Welcome to Leap Year 2016. In my search for fun activities, I have discovered some fun websites and links to explore on February 29th!

and finally some fun leap year facts:

Welcome to Leap Year 2016. In my search for fun activities, I have discovered some fun websites and links to explore on February 29th!

and finally some fun leap year facts:

After working with the resource __Number Talks__ by Sherry Parrish, I noticed that students were so skilled at chatting about numbers. I quickly decided that having math chats in other strands of math would also be of benefit to building basic comprehension and being able to justify student thinking.

I have used photos, real-life objects and begun to build "math" props to encourage student discourse. Here's one of my favourites so far:

I have used photos, real-life objects and begun to build "math" props to encourage student discourse. Here's one of my favourites so far:

This one was built with toilet paper rolls and basic supplies such as construction paper and paper towel rolls. A simple question was put forward: "What Math do you see?" The goal is to encourage student ideas. There are a multitude of possibilities when looking at strands such as Measurement, Number Sense, Probability, Data Management, and Geometry. My goal is to encourage student questions and have the students answer or solve their own questions.

Hi everyone,

I'm excited to be part of this month's Math Tip Monday, hosted by K's Klassroom Kreations and Theresa's Teaching Tidbits. This month, the focus in on Place Value in the Primary Grades.

I have a few helpers to get your students started and to keep them engaged.

1) The 100's chart or math carpet is a fun way to have students explore place value. Used on a vertical surface, the 100's chart lets students see the relationships between numbers such as 10 and 20. Students can move vertically, horizontally or diagonally to see how numbers can increase or decrease in terms of value. I often have this as part of my daily routine. For example, we choose a number and talk about its position on the chart.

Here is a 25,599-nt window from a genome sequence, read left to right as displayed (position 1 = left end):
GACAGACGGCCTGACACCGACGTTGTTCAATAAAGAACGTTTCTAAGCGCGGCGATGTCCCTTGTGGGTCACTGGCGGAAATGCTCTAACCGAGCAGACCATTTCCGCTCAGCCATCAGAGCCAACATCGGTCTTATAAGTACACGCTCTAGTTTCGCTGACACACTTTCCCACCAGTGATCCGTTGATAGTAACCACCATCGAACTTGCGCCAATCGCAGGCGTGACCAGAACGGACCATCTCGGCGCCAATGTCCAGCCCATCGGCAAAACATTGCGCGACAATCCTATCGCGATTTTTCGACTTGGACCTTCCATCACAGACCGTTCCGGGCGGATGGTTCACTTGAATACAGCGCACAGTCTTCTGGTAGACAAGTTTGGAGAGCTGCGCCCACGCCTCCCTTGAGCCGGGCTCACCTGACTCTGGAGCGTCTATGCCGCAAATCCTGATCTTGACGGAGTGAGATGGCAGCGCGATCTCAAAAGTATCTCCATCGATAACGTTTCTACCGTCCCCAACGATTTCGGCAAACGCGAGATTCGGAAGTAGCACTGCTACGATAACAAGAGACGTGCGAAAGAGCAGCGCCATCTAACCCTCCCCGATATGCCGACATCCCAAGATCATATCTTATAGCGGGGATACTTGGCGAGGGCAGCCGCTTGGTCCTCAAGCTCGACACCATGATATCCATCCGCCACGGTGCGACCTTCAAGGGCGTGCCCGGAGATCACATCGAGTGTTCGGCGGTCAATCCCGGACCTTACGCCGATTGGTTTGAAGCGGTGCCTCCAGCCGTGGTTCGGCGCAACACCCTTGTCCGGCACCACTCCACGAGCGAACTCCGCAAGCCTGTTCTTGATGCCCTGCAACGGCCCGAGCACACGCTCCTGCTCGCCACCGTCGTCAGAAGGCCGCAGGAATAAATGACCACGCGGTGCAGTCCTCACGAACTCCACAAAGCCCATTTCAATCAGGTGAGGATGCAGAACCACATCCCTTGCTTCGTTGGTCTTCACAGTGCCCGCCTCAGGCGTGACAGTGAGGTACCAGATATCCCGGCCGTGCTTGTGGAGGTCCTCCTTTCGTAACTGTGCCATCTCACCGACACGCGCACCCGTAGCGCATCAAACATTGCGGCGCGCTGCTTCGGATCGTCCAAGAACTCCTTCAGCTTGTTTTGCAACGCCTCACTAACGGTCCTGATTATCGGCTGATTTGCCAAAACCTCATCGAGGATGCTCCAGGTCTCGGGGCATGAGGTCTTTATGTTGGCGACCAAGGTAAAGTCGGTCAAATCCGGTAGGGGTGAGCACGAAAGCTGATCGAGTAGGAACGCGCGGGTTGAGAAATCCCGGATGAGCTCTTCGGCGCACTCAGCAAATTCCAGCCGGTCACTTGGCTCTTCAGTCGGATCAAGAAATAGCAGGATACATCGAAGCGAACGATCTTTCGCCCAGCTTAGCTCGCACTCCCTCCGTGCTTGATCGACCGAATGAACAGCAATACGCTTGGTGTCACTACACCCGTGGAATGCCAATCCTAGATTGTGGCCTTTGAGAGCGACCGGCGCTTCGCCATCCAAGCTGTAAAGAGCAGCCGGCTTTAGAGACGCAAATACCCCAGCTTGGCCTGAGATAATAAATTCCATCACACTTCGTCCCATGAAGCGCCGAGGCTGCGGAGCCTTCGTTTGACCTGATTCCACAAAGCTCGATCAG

2) Place Value Straws or Snap Cubes are a great way to explore Numbers. I often have a canister set up for 100s, 10s, and 1s. Each day (from the beginning of school), we talk about the number of days we have. We add a number cube or straw to the 1s can. Once ten is reached, we group the straw or cubes together and then place them in the 10s can. This happens all year long.

3) Guess my number is a great way to "play" a place value guessing game with your students. I tell the students that I have "magical" powers. I ask them to choose a number between 0 and 100. I delegate one student to be the recorder. The recorder takes ownership of this and with the class decides what the number will be. The number is then placed on a sticky note. I stand outside the door during this time (with a door guard keeping their eye on me). When I come back into the classroom, the sticky note is placed on my forehead. I cannot see the number but the students can.

I have three signals (close is a thumbs up, meaning I'm close to guessing the number), (way off is a thumbs down meaning I'm way off), (medium is a not sure wave). I start with a friendly number such as 10. Students then give me a signal (no words are needed). As I'm guessing the number I say "it may be a 10; a 10 has 10 one ten and zero ones in it". If I am wrong, I guess the next number. For example if I guess 26, I say "26 has two tens and 6 ones it." The use of verbal cues often encourages students to think of place value.

4) In addition to opening routines involving place value, I have number of the day. My number of the day is a free activity that is printable. Students have the option of choosing two numbers. For example, if a 1 and 9 are chosen, they can become 19 or 91. Activities based on the number chosen is included in this free printable. Just click on the link below:

Thanks to Theresa's Teaching Tidbits and K's Classroom Kreations for hosting this Math Tip Monday!

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